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I love the inclusion of the conk hairstyle at the beginning with Malcolm and his buddy Shorty. Not simply because African American culture at the time saw a lot of young black men styling their hair that way. What’s most interesting is that Malcolm X later spoke about conk and its double edged sword-like effect on the black community. On the one hand, conk – because of its threat of chemical burns and scarring, hair loss, et cetera – was seen as a ritual of manhood, going from a boy to a grown adult. On the other hand, he and other African American scholars came to see conk also as a way of erasing oneself in order to become more white. This latter idea is presented in the screenplay after the conk is put in, washed out, then Malcolm admires his new hair in the mirror and says to the men in the barbershop: “Looks white, dont it?” The whole concept of the conk plays into how we see Malcolm ultimately reject everything white. And yes, he said incredibly inflammatory things about white people. But things can change, people can. He didn’t turn into who he was later because of a hate for white people. Effectively, he hated injustice. The white man, the white culture, the white HAIR, it all comes down to representing the white world that he lived in and found himself subject to at every turn, on a daily, minute-to-minute basis. So the conk is simply one element of the white superstructure that Malcolm came to reject. A great inclusion on Lee’s part to show that. It could’ve been a basic scene that shows us where he came from, his beginnings. Instead the scene represents a microcosm of that influence white culture had (/still has) on black people that are brainwashed into feeling as if ‘white is right’ or any of that other sadness. Later when Malcolm is in jail, the conk becomes a sticking point when he’s confronted by an inmate who tries to help him, out of the life of a gangster and moving towards something better, which is the Nation of Islam; a huge influence in his life during prison, as well as afterwards. It may seem a superficial, brief moment in the 202 minute runtime of this epic biography. And it’s a drop in the pond, really. Although, it is highly significant to the overall themes surrounding the film and X himself as a Civil Rights leader.
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This is one of the best movies of the 1990s, certainly one of Spike Lee’s best, too. Malcolm X is a dissection of a cult of personality. It is a film that attempts to get to the core of what X and his struggle represented. Without all the denial some insist on upholding in regards to X’s personal history, who he was, who he became. The movie is not totally perfect, though it is perfect where it counts. Likewise, Lee concentrates on not inflating X as a leader. Rather he takes an inclusive look at the man, not ignoring the good and the bad alike. He dives into the an era where things were different, and somehow not enough has changed as of this writing in 2016. Watching this movie again now, 24 years after its release and concerning a subject decades older, it’s almost sad to watch and think how hard X would roll over in his grave were he able to witness some of the scary racist madness that’s still going on in the streets of America. Love this movie, love Denzel, and Spike is near his best here. A positively entertaining piece of biography, history, all combining to make a well executed film in every respect.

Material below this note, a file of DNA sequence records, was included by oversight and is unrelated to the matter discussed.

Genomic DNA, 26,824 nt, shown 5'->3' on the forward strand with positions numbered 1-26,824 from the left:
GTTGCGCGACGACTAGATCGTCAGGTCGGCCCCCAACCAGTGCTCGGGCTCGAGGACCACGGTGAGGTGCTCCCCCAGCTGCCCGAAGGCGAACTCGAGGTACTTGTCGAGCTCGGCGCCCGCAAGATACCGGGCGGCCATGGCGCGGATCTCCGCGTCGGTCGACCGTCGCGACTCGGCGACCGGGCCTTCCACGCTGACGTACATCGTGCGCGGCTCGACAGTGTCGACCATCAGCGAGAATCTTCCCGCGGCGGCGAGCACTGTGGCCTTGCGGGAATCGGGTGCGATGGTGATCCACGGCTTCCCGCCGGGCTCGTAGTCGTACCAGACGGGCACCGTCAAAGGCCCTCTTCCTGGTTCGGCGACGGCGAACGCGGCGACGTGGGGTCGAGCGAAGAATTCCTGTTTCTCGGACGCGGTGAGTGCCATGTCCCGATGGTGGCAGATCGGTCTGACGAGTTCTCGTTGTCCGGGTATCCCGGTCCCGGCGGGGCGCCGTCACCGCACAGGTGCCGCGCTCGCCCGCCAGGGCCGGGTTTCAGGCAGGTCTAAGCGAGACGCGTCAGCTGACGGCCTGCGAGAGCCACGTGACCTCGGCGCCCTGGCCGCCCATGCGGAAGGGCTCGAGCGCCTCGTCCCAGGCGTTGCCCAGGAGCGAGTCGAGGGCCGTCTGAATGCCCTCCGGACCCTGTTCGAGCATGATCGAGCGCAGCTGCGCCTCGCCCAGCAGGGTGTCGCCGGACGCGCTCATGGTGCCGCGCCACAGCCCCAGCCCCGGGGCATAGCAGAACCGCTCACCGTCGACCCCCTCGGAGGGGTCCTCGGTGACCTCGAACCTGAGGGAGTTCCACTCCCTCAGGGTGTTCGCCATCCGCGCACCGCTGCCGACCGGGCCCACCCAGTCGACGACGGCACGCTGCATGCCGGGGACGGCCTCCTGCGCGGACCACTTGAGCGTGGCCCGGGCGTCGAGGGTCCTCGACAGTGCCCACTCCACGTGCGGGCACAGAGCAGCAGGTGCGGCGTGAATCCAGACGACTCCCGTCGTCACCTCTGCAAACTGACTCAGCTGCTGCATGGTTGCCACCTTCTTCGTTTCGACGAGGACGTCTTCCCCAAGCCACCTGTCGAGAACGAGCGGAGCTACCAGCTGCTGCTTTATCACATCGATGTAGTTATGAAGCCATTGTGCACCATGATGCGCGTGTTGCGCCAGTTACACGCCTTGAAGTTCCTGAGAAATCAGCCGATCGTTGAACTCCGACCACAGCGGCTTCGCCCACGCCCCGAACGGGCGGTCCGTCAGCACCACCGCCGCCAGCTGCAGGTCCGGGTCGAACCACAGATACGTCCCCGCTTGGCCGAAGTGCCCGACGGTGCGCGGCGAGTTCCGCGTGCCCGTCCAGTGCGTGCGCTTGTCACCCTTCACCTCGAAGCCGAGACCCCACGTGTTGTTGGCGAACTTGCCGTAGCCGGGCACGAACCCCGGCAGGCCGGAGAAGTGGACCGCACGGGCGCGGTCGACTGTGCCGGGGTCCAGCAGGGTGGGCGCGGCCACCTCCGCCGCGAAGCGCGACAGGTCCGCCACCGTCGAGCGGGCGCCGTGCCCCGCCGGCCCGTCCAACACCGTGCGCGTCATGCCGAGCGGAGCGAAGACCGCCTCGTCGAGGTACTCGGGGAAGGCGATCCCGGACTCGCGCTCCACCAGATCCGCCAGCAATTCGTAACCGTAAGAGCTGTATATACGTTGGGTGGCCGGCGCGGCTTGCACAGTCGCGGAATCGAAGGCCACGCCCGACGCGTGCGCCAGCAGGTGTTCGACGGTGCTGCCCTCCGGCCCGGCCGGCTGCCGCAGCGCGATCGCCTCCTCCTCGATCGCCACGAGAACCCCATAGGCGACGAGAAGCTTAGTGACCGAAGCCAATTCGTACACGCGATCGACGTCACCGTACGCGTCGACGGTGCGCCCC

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Martyrs 2.0 – The Little Remake That Shouldn’t

Martyrs. 2016. Directed by Kevin & Michael Goetz. Screenplay by Mark L. Smith; based on the original characters from Pascal Laugier’s film.
Starring Troian Bellisario, Caitlin Carmichael, Kate Burton, Bailey Noble, Toby Huss, Diana Hopper, Lexi DiBenedetto, Taylor John Smith, Peter Michael Goetz, and DaJuan Johnson. Blumhouse Productions/The Safran Company/Temple Hill Entertainment.
Unrated. 81 minutes.
Drama/Horror/Thriller

★1/2
COVERI always try to give remakes a fair shake. Slightly different story when you have to push through a favourite film being remade, especially if it comes out poorly. Though I love Spike Lee, as a filmmaker, his remake of Oldboy is one of the worst in recent memory. And that’s been a favourite of mine for years. When I heard Pascal Laugier’s frantic, bloody, wild movie Martyrs was being remade, it didn’t exactly excite me. Sure, I love when a fresh take or update can be done on a film, such as Alexandre Aja and his efforts on The Hills Have Eyes. But more often than not, an excellent foreign language film gets turned into nonsense by way of North American directors and writers.
Sadly, this new version of Martyrs is not up to the task of making things fresh, exciting, or even much different. It is definitely not a shot-for-shot remake, but it also doesn’t have a lot of what made the original French film so impressively visceral and continually interesting. This re-imagining, remake, or whatever word you choose to employ, didn’t have to go for big gore and get as graphic as Laugier. What it did need, though, is the emotional resonance, the quality techniques of Laugier and the original team, and generally a better screenplay if it were meant for glory. Not near being one of my favourite remakes. Another great film gets an unjust treatment for North American audiences, many of whom are probably too lazy to read subtitles and watch the original, evident by how many foreign films get remade here in the West. If that weren’t the case, if the demand weren’t so high, I’d assume people were seeking out the original pieces of work. In this case, I certainly suggest you watch Laugier’s movie. It’s leaps and bounds better than this mediocre, run of the mill dishwater.
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Two young girls come together as orphans at a young age, Lucie (Troian Bellisario) and Anna (Bailey Noble). Lucie escaped from a terrifying, abusive situation of captivity, which Anna helped her get past.